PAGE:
A Simulation Study on the Benefits and Risks of Utilizing AI for the Prioritization of Intracranial Hemorrhage
Derek Zhi, Yue Pan, & Feng Gao
Intracranial hemorrhage (ICH) is a type of bleeding that happens inside the skull. Every year, 67,000 patients in the US suffer from ICH. Although ICH affects a small percentage of the population, it is a very serious condition—the 1-month mortality rate is 35% to 52%, with nearly half of the resulting mortality occurring in the first 24 hours of onset . ICH condition requires immediate medical attention after diagnosis to mitigate the ensuing damage. Currently, a medical diagnosis of ICH is based on non-contrast head computed tomography (CT). A non-contrast head CT study only takes about seven minutes to interpret, but it may sit in the radiologist’s worklist for an extended period before being read due to the backlog of existing studies in the worklist. In the standard of care, studies appear on the worklist and are arranged based on “STAT” or “Routine” status in a first-in-first-out order, with “STAT” scans of higher priority than “Routine” scans. In an AI integrated workflow, non-contrast head CT studies will be analyzed by the software to identify ICH findings, which could be used in the worklist for notification or prioritization purposes. Radiologists can also configure the worklist application’s sorting rules to allow the worklist to automatically elevate the suspected ICH-positive patients in the queue. The illustration below depicts the standard of care worklist in comparison with an AI-assisted worklist prioritization.
Figure 1: (a) The standard of care worklist. (b) An AI-assisted worklist prioritization.
We built a Monte Carlo simulation of a one-week workflow of a radiologist under two workload settings: “low” workload and “high” workload. The simulation was repeated for 2,000 realizations. The standard of care was used as the baseline for comparison. Simulation parameters were extracted from previous literature, which include utilizations of medical-image modalities, prevalence of ICH case among STAT and Routine respectively, prevalence of a critical finding in a medical image, distribution of radiologist interpretation time for a specific imaging modality, and distribution of medical-image arrival time interval [1,2,3,4]. We investigated the positional change and the change of turnaround time (TAT) in three groups: ICH true positive group, ICH false negative group, and other critical finding group. ICH true positive is defined as an ICH study successfully detected by the AI algorithms; ICH false negative is defined as an ICH study incorrectly predicted as ICH negative by the AI algorithms; the other critical finding is defined as a study that contains a critical finding other than ICH. Two endpoints were evaluated: the median positional change and median change in TAT. A positional change is defined as the change in queuing position of a study in the AI-integrated worklist compared to the standard of care. A TAT change is defined as either the reduction or addition of TAT in the AI-integrated worklist compared to the standard of care.
Observed simulation results show that the Routine ICH true positive studies were elevated to a noticeably earlier queue position, with a positional advance of approximately 200 in the low workload setting, and approximately 1,000 in the high workload setting. The TAT reduction relative to the standard of care worklist under different parameters settings ranged from 1,394 minutes (23.2 hours) to 3,144 minutes (52.4 hours) in the low workload setting and 4,790 minutes (79.8 hours) to 11,532 minutes (192.2 hours) in the high workload setting. Thus, the simulation demonstrates that the AI-integrated worklist is effective in the prioritization of Routine ICH true positive studies. Furthermore, when the percentage of STAT cases is high (60%), STAT ICH true positive studies showed a positional advance of 350 and TAT reduction of 1,700 minutes (28.3 hours).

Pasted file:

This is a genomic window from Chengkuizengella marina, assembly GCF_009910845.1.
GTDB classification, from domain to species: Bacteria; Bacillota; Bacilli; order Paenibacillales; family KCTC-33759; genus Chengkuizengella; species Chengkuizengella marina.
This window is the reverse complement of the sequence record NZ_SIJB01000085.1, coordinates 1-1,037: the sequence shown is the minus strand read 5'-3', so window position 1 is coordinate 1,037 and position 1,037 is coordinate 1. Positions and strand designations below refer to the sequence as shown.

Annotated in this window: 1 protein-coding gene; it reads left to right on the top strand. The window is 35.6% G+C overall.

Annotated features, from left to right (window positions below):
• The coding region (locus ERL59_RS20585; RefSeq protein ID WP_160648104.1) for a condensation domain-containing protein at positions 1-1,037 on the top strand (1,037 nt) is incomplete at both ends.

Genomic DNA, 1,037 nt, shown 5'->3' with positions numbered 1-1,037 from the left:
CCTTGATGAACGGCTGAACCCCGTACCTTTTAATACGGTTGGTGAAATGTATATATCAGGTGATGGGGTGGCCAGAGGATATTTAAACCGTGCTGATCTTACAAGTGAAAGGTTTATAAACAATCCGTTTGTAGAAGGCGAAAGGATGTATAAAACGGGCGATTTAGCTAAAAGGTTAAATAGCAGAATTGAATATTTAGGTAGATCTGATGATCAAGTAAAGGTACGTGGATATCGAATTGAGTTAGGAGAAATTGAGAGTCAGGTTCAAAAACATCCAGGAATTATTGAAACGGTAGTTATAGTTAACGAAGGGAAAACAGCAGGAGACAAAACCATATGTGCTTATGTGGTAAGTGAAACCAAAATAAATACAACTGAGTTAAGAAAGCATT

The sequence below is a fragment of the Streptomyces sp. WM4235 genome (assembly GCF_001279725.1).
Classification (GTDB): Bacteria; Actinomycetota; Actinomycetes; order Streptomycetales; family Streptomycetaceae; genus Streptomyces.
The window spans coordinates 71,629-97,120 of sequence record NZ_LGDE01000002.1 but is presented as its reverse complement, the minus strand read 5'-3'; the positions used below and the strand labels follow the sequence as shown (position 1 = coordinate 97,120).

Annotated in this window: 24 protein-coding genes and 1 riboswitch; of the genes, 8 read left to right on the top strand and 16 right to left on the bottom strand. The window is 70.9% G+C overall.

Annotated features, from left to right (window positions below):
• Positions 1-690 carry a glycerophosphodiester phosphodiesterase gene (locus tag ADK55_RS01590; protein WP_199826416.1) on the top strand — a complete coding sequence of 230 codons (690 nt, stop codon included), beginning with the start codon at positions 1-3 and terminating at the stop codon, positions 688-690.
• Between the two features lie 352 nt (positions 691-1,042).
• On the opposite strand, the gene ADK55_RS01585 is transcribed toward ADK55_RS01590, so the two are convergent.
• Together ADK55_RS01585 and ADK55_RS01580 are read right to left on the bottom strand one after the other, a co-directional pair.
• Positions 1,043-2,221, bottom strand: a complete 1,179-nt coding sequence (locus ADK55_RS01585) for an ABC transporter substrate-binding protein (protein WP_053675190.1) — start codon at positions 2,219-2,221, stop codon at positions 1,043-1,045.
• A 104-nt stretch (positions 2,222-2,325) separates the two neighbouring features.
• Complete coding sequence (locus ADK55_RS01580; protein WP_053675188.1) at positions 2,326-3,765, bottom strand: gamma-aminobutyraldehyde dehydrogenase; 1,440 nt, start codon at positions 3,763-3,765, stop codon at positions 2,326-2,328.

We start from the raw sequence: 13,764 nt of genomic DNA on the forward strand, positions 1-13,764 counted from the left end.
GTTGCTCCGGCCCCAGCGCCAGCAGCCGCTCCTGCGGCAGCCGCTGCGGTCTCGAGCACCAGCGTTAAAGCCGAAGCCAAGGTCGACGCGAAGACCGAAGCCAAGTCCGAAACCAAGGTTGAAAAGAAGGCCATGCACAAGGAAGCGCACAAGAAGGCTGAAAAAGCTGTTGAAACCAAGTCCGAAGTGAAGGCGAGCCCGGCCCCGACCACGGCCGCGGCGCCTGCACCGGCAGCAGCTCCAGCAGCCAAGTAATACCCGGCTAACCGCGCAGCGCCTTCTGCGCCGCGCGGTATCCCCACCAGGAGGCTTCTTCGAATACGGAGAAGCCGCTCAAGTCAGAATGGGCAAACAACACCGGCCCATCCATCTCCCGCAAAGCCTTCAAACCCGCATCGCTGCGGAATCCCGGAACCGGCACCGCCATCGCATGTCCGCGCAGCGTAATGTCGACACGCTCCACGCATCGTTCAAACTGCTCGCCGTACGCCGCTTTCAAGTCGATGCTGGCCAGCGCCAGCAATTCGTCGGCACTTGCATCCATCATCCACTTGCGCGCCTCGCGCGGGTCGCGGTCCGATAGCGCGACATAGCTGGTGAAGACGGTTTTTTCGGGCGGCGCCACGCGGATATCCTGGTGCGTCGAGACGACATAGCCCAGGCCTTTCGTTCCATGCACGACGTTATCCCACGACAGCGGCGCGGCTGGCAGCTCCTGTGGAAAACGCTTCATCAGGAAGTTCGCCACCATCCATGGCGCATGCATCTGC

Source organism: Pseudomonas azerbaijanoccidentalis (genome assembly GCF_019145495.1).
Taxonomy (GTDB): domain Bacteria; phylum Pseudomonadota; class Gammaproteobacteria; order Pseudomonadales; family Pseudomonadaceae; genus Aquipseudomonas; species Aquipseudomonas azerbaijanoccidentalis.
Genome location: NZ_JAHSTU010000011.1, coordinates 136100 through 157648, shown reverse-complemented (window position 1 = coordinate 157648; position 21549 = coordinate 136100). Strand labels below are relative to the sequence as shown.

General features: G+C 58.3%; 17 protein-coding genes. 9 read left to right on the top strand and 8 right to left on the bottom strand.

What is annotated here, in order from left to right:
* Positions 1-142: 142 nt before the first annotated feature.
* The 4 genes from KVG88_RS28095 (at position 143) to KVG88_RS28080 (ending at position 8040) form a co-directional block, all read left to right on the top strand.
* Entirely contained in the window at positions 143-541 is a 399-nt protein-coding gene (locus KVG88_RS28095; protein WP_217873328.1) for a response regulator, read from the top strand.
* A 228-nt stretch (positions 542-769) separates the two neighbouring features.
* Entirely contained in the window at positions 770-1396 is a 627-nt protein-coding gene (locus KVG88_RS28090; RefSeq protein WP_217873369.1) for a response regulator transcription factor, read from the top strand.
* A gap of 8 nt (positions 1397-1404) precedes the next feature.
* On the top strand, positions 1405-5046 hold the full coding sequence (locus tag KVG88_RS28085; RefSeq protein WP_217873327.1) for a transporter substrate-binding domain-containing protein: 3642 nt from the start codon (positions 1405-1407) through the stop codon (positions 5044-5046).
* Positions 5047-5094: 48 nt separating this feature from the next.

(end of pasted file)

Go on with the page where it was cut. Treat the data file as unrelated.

While the benefits are demonstrated by the analysis above, the corresponding risks associated with the ICH false negative group and the other critical finding group must also be considered. Both groups experienced a slight delay in both low and high workload settings. However, the observed delays are minor in the context of the clear benefit illustrated above and represent a relatively low impact overall. As an example, the longest TAT delay (133 minutes) occurs in the Routine false negative studies. However, on average, only two incidents of this scenario occur during an entire 1-week simulation period.
In summary, a Monte Carlo simulation was performed to investigate the clinical benefits and risks of the AI integrated work list prioritization. The results demonstrate that AI can help prioritize ICH true positive studies with only minimal delays in the rarely occurring ICH false negative studies, and the other studies containing critical findings.
 Morgenstern, Lewis B., et al. “Guidelines for the management of spontaneous intracerebral hemorrhage: A guideline for healthcare professionals from the American Heart Association/American Stroke Association.” Stroke 41.9 (2010): 2108-2129.
 Dora, J. M., Torres, F. S., Gerchman, M., & Fogliatto, F. S. (2016). Development of a local relative value unit to measure radiologists’ computed tomography reporting workload. Journal of medical imaging and radiation oncology, 60(6), 714-719.
 Shinagare, A. B., Ip, I. K., Abbett, S. K., Hanson, R., Seltzer, S. E., & Khorasani, R. (2014). Inpatient imaging utilization: trends of the past decade. American Journal of Roentgenology, 202(3), W277-W283.
 Raja, A. S., Ip, I. K., Sodickson, A. D., Walls, R. M., Seltzer, S. E., Kosowsky, J. M., & Khorasani, R. (2014). Radiology utilization in the emergency department: trends of the past 2 decades. American Journal of Roentgenology, 203(2), 355-360.
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